The embrace said it all.

Amidst the mayhem of students storming Cameron Indoor Stadium's floor, with the final buzzer still sounding on Duke's 77-75 win over North Carolina, the legendary coach and his hard-nosed point guard stood frozen in a hug that seemed like it might last forever.

Perhaps it was fitting that on the day Mike Krzyzewski notched his 500th career victory and Steve Wojciechowski played his last game on the fabled Cameron floor, Duke would need a breathtaking comeback to steal a game that seemed well out of reach.

After all, the special bond holding Krzyzewski and Wojciechowski together in their firm post-game embrace was forged over a four-year span so tumultuous that it looked at times as though things might never turn around for either one.

"That's such a great accomplishment," Wojciechowski said of the 500th win. "To be a part of the team that got him that milestone, it means a lot to me."

It meant just as much to Krzyzewski to have the feisty "Wojo" at the helm. In the aftermath of Saturday's emotional victory, Krzyzewski glowed once more about the 5-foot-11 sparkplug whose never-say-die attitude has stolen the hearts of the Cameron Crazies and made enemies around the Atlantic Coast Conference.

"I'll take my point guard through any alley, any dark street," Krzyzewski said. "I'm not saying he's the most talented, but he was remarkable today. Not 'good'-Steve Wojciechowski was remarkable. He wouldn't let us lose."

In a performance typical of Wojo's style, the pugnacious senior spearheaded a remarkable stretch run with his trademark scrappy defense and crowd-pleasing enthusiasm. Erasing a 17-point deficit, Wojciechowski helped shut down Carolina's offense where it starts, forcing Ed Cota into five crucial turnovers. Wojciechowski also dished out a game-high 11 assists in what Krzyzewski called "one of the great one-point performances of all time.

"As a former point guard and somebody who didn't score a lot of points, I get even more satisfaction out of watching Steve," Krzyzewski said. "For him to lead us to two straight ACC regular-season championships after being 13-18 as a freshman is particularly pleasing for me."

It wasn't the first time Krzyzewski had gushed about Wojciechowski. For reasons that go beyond their shared Polish background, Krzyzewski has showed an extra fondness for the little guy from Severna Park, Md. since the day he stepped on campus almost four years ago.

"I think it's because I love to compete," Wojciechowski said. "In some respects he sees his toughness and his competitiveness-I think he sees a little bit of that in me."

Without toughness, Wojciechowski would never have survived at Duke.

As a freshman, many expected Wojo to be the next Bobby Hurley. The all-time NCAA assist leader graduated in the spring of 1993, and Wojciechowski arrived in the fall of 1994, fulfilling a dream to join the line of legendary Duke point guards which stretched back a decade to Tommy Amaker.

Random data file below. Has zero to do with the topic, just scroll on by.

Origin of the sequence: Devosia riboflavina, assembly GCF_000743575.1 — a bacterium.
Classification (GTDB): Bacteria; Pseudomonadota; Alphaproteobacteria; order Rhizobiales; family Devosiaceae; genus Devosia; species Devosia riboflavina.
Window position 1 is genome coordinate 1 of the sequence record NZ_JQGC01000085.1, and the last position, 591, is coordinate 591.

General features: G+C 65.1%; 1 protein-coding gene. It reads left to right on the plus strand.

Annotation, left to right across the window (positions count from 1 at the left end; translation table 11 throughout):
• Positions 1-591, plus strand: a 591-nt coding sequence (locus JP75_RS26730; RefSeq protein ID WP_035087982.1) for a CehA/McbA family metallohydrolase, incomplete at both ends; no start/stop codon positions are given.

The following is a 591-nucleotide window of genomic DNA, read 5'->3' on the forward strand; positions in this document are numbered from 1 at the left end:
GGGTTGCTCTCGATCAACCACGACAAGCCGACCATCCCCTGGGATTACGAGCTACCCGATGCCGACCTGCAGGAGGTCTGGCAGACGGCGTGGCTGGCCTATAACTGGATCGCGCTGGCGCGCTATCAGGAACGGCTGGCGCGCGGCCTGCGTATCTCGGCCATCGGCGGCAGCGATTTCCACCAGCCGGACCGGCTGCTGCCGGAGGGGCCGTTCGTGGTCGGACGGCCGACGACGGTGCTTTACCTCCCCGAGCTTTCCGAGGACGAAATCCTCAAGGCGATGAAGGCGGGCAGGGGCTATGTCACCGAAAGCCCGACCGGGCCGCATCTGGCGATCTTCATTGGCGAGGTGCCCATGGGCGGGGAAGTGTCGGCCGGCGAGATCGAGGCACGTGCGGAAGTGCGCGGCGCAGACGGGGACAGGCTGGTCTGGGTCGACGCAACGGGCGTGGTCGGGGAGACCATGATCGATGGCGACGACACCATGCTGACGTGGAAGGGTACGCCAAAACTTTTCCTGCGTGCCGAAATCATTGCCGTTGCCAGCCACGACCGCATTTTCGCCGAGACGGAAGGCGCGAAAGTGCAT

"Any time a high school kid looks at Duke like I did, they can just sense the character and family atmosphere around this program," Wojciechowski explained. "They've always had great people, and beyond that, Coach K is the ultimate person to play for. He'll fight for you, he cares about you and he's a very special person."

That Duke dream quickly turned into a nightmare for Wojciechowski, when Krzyzewski's well-chronicled back injury forced him to miss the majority of the 1994-95 season, a debacle which ended with Duke's first losing record (13-18) in 12 years.

Wojciechowski was lost without his mentor. He's too short and slow to play in the ACC, critics agreed. What was Krzyzewski thinking, they asked.

"It was huge to me," Wojciechowski said. "Here's a guy who is one of the greatest coaches of all time.... I know he gives me so much confidence and support that I never feel like I can fail when I have him on my side.

"When I looked over there at the bench and didn't see him, it was a tough situation."

From the ashes of that season, though, the two somehow emerged. In Krzyzewski's first year back, the Blue Devils reversed their record to 18-13, and returned to the NCAA Tournament. Then came another low point: a stunning first-round loss to Eastern Michigan, in which an ankle injury held Wojciechowski to just three minutes of action.

The following summer, Wojciechowski spent hours working on his jumpshot and dropped 10 pounds to regain quickness he had been missing since high school. The result, a breakout season which earned Wojo second-team All-ACC honors and Duke a regular-season ACC title.

"At times it looked like it was going to be a long road," Wojciechowski admitted. "But I don't think I ever lost confidence that if I kept working hard I'd have an opportunity to make a big impact on this team."

The quick turnaround had to surprise even his biggest fan, Krzyzewski.

"To go from the bottom to winning it the last two years shows you a little bit of what Steve Wojciechowski is," Krzyzewski said. "He's been our leader."

Krzyzewski balked when asked to explain what Wojciechowski's four years have meant to him.

"I don't think these [reporters] here have enough time for that," Krzyzewski said with a long pause. "I love Wojo. I have three daughters; I'd love to have Wojo join us-it would shorten his name."

The affection is mutual. Wojciechowski isn't shy about telling people just how important his relationship with Coach K has been.

"I feel like hopefully I have a special place in his heart," Wojciechowski said, "because I know he has the biggest place in my heart."